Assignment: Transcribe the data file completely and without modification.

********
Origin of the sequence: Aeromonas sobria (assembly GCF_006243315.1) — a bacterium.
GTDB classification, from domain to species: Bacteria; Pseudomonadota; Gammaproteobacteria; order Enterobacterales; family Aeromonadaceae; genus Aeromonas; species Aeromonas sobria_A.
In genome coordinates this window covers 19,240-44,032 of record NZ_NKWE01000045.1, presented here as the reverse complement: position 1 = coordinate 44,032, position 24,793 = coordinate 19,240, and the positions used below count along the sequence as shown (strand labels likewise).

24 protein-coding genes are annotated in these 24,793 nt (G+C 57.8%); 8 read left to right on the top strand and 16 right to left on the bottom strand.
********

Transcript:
Origin of the sequence: Aeromonas sobria (assembly GCF_006243315.1) — a bacterium.
GTDB classification, from domain to species: Bacteria; Pseudomonadota; Gammaproteobacteria; order Enterobacterales; family Aeromonadaceae; genus Aeromonas; species Aeromonas sobria_A.
In genome coordinates this window covers 19,240-44,032 of record NZ_NKWE01000045.1, presented here as the reverse complement: position 1 = coordinate 44,032, position 24,793 = coordinate 19,240, and the positions used below count along the sequence as shown (strand labels likewise).

24 protein-coding genes are annotated in these 24,793 nt (G+C 57.8%); 8 read left to right on the top strand and 16 right to left on the bottom strand.